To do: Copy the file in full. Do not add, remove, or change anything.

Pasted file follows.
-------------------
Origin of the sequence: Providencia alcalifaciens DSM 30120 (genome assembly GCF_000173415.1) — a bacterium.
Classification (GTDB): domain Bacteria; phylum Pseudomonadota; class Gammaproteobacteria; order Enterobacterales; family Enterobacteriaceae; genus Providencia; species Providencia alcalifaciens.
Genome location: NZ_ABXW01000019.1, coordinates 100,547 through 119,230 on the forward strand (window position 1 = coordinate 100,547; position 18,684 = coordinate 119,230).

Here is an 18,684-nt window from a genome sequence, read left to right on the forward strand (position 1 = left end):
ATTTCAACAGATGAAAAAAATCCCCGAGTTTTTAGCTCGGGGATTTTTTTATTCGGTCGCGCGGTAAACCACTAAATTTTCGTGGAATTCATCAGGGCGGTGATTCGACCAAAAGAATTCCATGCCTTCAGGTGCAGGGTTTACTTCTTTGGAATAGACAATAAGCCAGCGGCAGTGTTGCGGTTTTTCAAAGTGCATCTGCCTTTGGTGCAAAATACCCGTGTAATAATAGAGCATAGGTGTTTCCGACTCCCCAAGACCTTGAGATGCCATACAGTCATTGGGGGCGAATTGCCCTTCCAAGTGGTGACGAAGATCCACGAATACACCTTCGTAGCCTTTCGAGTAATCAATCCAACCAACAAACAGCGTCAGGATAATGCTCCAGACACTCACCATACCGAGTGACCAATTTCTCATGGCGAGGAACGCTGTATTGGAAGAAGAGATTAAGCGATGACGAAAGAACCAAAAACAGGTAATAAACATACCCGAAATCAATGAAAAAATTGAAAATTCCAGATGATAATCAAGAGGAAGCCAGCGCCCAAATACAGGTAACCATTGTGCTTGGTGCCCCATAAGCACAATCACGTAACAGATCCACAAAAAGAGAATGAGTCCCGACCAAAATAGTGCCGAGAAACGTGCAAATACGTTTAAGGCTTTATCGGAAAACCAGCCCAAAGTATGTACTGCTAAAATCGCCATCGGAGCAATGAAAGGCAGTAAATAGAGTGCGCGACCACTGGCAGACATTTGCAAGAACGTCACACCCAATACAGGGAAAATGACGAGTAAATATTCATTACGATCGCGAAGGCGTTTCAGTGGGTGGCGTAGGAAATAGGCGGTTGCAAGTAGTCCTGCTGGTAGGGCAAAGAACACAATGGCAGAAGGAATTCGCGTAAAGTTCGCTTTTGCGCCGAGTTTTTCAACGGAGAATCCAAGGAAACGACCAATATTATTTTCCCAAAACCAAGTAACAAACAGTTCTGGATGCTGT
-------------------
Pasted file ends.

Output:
Origin of the sequence: Providencia alcalifaciens DSM 30120 (genome assembly GCF_000173415.1) — a bacterium.
Classification (GTDB): domain Bacteria; phylum Pseudomonadota; class Gammaproteobacteria; order Enterobacterales; family Enterobacteriaceae; genus Providencia; species Providencia alcalifaciens.
Genome location: NZ_ABXW01000019.1, coordinates 100,547 through 119,230 on the forward strand (window position 1 = coordinate 100,547; position 18,684 = coordinate 119,230).

Here is an 18,684-nt window from a genome sequence, read left to right on the forward strand (position 1 = left end):
ATTTCAACAGATGAAAAAAATCCCCGAGTTTTTAGCTCGGGGATTTTTTTATTCGGTCGCGCGGTAAACCACTAAATTTTCGTGGAATTCATCAGGGCGGTGATTCGACCAAAAGAATTCCATGCCTTCAGGTGCAGGGTTTACTTCTTTGGAATAGACAATAAGCCAGCGGCAGTGTTGCGGTTTTTCAAAGTGCATCTGCCTTTGGTGCAAAATACCCGTGTAATAATAGAGCATAGGTGTTTCCGACTCCCCAAGACCTTGAGATGCCATACAGTCATTGGGGGCGAATTGCCCTTCCAAGTGGTGACGAAGATCCACGAATACACCTTCGTAGCCTTTCGAGTAATCAATCCAACCAACAAACAGCGTCAGGATAATGCTCCAGACACTCACCATACCGAGTGACCAATTTCTCATGGCGAGGAACGCTGTATTGGAAGAAGAGATTAAGCGATGACGAAAGAACCAAAAACAGGTAATAAACATACCCGAAATCAATGAAAAAATTGAAAATTCCAGATGATAATCAAGAGGAAGCCAGCGCCCAAATACAGGTAACCATTGTGCTTGGTGCCCCATAAGCACAATCACGTAACAGATCCACAAAAAGAGAATGAGTCCCGACCAAAATAGTGCCGAGAAACGTGCAAATACGTTTAAGGCTTTATCGGAAAACCAGCCCAAAGTATGTACTGCTAAAATCGCCATCGGAGCAATGAAAGGCAGTAAATAGAGTGCGCGACCACTGGCAGACATTTGCAAGAACGTCACACCCAATACAGGGAAAATGACGAGTAAATATTCATTACGATCGCGAAGGCGTTTCAGTGGGTGGCGTAGGAAATAGGCGGTTGCAAGTAGTCCTGCTGGTAGGGCAAAGAACACAATGGCAGAAGGAATTCGCGTAAAGTTCGCTTTTGCGCCGAGTTTTTCAACGGAGAATCCAAGGAAACGACCAATATTATTTTCCCAAAACCAAGTAACAAACAGTTCTGGATGCTGT